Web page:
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The Big Ones of 2016

It's been a whirlwind year, and Wired rounds up what it has deemed the biggest biology stories of 2016.

Zika tops its list, as the virus appeared in the US in travelers and then among mosquitos in southern Florida. While this led to public health efforts to keep mosquitos in check as well as counsel pregnant women about the effects of the virus, it also led researchers to explore whether mosquitos' genes could be modified to decrease its population size or whether male mosquitos could be infected with Wolbachia to render them sterile.

The gene-editing approach CRISPR also made headlines this year as a flood of studies appeared showing that it could help treat lung cancer, sickle cell anemia, and edit human embryos.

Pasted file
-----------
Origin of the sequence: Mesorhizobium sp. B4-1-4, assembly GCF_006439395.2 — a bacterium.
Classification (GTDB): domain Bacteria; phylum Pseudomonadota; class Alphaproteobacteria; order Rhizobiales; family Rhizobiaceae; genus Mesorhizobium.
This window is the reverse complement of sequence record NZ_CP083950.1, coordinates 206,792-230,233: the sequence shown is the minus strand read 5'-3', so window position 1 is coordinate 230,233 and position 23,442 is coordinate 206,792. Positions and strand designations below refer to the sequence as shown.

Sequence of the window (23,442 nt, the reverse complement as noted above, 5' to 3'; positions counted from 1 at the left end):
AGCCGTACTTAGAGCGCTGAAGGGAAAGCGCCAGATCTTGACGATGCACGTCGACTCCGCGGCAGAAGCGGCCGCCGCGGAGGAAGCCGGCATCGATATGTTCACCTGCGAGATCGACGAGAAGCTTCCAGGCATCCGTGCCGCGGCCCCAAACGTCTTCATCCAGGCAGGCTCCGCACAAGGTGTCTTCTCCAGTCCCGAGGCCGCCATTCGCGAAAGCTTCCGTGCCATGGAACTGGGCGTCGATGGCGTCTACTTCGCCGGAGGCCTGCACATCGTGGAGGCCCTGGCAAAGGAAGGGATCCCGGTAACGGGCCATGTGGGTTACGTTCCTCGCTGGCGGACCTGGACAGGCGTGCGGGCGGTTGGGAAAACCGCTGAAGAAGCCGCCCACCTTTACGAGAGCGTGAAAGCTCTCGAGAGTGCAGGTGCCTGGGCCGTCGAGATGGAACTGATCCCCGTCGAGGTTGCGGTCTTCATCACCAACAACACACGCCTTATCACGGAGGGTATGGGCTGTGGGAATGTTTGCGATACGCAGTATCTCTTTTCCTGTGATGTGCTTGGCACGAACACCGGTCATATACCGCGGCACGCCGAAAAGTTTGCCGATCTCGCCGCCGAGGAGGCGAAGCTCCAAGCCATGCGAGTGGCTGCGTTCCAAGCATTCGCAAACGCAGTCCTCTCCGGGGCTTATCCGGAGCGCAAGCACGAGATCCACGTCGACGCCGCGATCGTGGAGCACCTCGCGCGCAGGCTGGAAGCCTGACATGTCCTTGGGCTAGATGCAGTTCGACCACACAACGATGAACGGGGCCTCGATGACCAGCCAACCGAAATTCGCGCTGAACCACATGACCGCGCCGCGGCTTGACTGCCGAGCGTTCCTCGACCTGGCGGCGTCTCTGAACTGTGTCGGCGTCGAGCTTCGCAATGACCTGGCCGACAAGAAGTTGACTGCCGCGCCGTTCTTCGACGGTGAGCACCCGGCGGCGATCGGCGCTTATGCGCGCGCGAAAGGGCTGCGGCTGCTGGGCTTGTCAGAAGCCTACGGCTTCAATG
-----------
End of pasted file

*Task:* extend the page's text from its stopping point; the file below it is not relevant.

According to Wired, other biology stories of the year include an HIV vaccine that was successful in monkeys, the reemergence of diseases like yellow fever, and astronaut Scott Kelly and his Earth-bound twin brother Mark being examined to see how space affects the human body as part of the NASA Twins Study. NASA sent an Oxford Nanopore MinIon sequencer to space for that study, as GenomeWeb reported.

"The results showed that sequencing in microgravity on the space station works just as well as it would on Earth. The nanopores work quite happily in zero gravity in processing DNA through the pores," Christopher Mason from Weill Cornell Medicine told GenomeWeb earlier this year. "And this really opens up a new era of diagnostics on the space station and for future space missions, for everything from genetics to epigenetics to exobiology. It's really the dawn of a new era in space genomics."